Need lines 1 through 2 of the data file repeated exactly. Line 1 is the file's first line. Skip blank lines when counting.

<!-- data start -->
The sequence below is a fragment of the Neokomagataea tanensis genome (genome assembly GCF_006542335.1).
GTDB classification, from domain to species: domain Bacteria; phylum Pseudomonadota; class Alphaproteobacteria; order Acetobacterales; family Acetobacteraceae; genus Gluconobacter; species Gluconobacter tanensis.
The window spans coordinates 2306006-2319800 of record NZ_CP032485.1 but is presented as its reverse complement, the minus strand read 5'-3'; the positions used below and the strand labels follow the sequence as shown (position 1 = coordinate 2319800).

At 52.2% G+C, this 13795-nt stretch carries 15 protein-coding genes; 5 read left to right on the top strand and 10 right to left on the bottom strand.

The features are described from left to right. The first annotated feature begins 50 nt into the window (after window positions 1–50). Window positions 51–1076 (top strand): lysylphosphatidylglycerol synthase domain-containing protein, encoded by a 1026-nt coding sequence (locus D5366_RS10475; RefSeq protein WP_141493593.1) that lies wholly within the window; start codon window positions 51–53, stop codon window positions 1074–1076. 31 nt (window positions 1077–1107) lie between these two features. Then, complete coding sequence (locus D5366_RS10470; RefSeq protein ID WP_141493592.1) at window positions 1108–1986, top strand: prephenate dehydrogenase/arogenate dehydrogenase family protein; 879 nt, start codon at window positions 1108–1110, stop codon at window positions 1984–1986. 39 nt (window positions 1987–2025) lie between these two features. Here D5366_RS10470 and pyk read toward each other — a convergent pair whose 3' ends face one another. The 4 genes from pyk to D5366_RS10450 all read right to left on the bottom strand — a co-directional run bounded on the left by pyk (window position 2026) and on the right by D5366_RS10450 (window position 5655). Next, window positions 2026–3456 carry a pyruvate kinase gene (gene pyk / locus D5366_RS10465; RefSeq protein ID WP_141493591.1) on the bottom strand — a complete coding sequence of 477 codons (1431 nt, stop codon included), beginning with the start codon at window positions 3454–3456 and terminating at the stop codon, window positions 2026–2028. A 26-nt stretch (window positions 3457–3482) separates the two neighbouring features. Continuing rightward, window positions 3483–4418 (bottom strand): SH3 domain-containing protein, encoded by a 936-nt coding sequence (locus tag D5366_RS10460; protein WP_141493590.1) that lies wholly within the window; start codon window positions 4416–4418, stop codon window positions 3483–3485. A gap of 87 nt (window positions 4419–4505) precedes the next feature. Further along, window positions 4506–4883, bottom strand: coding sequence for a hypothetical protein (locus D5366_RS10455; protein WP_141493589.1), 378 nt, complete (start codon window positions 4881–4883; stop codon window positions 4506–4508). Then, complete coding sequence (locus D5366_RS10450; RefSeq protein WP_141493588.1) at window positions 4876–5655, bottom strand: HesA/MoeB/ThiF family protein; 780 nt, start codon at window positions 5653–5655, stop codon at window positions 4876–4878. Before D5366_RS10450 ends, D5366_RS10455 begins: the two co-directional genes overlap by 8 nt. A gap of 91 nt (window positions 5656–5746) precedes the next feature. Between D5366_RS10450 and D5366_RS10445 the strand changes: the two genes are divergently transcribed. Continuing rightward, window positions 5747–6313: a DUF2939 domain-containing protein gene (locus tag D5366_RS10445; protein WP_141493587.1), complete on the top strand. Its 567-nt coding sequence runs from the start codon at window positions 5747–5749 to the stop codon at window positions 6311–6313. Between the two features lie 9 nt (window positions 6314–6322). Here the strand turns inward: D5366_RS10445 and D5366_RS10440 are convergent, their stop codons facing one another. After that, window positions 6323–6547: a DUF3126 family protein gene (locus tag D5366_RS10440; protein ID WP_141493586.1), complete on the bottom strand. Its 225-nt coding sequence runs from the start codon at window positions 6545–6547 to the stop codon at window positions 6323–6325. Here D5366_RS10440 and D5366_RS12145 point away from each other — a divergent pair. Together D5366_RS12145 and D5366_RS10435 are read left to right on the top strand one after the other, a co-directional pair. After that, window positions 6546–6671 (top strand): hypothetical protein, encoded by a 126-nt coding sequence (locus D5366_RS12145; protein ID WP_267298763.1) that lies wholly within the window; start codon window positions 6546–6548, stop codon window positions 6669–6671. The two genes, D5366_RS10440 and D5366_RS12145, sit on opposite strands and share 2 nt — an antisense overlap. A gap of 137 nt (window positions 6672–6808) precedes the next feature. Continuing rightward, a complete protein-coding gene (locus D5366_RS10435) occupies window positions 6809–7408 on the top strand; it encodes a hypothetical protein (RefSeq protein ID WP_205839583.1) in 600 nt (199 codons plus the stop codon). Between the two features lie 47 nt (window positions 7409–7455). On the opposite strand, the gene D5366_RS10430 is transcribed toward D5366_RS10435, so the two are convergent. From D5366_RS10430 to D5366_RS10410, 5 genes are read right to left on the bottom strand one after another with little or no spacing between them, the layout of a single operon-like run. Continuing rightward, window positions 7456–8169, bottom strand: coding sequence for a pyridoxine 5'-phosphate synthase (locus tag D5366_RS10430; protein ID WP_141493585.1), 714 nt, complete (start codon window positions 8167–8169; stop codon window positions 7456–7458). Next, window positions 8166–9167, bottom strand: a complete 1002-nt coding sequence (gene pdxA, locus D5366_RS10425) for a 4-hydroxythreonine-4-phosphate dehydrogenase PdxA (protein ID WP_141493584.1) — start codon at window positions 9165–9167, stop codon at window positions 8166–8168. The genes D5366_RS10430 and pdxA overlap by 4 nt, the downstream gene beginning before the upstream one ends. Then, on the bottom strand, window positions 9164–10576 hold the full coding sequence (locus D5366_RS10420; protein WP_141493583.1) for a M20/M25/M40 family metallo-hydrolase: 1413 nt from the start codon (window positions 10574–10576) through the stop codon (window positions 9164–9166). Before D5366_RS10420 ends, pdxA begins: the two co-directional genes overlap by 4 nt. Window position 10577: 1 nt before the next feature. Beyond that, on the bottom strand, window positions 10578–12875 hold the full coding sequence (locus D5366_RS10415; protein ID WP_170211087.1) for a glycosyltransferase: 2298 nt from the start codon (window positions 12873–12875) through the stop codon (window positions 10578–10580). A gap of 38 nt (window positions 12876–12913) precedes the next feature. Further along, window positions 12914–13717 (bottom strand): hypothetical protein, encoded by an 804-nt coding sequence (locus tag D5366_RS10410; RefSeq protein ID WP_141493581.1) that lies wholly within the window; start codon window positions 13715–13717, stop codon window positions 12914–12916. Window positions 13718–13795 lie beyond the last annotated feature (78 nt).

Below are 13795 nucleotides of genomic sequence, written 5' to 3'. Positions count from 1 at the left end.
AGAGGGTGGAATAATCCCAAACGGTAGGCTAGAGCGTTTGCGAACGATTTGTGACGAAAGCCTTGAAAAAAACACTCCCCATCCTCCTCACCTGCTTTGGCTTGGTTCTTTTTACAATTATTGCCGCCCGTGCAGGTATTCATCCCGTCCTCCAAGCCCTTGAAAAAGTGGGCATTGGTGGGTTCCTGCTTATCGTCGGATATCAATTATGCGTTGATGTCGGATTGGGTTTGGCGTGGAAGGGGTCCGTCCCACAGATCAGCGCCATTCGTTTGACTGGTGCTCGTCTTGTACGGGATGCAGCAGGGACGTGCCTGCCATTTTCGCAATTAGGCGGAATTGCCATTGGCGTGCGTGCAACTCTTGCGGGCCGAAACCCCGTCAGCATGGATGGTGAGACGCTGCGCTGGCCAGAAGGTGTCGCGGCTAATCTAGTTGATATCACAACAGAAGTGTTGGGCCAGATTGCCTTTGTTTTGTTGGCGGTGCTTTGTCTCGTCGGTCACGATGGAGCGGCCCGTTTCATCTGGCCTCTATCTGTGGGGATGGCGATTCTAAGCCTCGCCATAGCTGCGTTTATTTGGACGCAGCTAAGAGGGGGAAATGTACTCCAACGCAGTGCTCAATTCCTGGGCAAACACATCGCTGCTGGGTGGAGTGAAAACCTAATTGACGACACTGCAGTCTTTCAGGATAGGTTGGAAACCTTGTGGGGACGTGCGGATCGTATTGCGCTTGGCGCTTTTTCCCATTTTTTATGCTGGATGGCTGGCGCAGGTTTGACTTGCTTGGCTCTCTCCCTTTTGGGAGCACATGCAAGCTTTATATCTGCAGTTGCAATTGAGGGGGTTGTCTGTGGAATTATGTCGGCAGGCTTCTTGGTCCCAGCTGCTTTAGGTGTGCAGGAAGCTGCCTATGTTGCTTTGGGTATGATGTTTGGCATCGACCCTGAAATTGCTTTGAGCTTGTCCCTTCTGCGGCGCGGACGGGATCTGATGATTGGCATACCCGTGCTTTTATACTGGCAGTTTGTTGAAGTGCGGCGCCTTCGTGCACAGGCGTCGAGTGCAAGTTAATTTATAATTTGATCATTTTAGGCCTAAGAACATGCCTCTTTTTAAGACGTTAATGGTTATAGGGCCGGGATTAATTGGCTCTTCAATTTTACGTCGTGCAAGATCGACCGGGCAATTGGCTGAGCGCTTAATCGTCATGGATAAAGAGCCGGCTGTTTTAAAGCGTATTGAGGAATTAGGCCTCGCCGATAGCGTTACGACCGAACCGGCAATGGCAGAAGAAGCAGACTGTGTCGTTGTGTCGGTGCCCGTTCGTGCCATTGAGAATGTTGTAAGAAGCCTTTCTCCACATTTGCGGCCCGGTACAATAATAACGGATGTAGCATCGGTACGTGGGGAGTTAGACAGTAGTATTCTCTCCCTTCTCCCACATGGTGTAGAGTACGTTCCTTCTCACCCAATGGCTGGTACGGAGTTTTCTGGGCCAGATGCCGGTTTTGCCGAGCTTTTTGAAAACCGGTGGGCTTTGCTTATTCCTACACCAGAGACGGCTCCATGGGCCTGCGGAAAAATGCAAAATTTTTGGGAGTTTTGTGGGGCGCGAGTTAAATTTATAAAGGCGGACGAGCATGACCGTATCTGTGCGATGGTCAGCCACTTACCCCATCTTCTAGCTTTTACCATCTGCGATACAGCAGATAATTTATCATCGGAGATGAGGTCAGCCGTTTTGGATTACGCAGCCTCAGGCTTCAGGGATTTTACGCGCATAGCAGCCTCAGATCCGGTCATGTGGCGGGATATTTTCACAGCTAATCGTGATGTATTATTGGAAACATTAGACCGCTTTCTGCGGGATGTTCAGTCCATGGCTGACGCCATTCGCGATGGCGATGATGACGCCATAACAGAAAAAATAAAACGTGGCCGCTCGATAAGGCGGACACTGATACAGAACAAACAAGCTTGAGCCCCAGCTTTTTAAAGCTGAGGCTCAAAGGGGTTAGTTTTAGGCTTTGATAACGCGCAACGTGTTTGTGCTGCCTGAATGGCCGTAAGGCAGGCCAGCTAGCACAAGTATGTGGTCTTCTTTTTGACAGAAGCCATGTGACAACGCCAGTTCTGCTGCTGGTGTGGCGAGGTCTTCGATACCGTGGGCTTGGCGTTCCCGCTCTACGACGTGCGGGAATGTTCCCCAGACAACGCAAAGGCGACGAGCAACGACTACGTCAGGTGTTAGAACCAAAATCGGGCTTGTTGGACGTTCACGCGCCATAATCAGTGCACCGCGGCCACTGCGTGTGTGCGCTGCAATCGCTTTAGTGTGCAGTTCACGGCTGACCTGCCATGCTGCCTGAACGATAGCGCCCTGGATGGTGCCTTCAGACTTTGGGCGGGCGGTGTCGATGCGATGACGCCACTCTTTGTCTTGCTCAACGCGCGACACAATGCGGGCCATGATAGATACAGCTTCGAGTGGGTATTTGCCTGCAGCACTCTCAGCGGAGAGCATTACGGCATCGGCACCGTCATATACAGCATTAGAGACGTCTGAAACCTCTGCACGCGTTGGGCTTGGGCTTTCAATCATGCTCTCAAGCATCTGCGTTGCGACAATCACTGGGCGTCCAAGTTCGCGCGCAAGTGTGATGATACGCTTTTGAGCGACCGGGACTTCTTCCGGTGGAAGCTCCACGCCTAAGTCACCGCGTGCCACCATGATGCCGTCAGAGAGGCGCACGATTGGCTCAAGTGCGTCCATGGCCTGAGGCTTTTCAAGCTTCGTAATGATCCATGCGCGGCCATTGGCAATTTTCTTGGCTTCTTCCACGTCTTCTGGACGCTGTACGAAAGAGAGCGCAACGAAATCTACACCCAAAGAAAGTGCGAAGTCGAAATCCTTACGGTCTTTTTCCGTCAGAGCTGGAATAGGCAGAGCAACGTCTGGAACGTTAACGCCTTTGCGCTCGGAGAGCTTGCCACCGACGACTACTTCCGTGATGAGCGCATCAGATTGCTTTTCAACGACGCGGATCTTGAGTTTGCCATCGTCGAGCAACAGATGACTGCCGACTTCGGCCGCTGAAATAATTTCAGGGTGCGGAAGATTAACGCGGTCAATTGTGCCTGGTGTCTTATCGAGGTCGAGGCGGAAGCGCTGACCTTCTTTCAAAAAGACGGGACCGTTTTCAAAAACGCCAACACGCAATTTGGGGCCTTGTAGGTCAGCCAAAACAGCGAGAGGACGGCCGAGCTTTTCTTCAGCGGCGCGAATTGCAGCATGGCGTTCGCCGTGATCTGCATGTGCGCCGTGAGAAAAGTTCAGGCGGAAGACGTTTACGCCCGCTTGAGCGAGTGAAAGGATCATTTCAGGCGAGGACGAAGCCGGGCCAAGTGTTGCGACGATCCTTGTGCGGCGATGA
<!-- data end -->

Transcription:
The sequence below is a fragment of the Neokomagataea tanensis genome (genome assembly GCF_006542335.1).
GTDB classification, from domain to species: domain Bacteria; phylum Pseudomonadota; class Alphaproteobacteria; order Acetobacterales; family Acetobacteraceae; genus Gluconobacter; species Gluconobacter tanensis.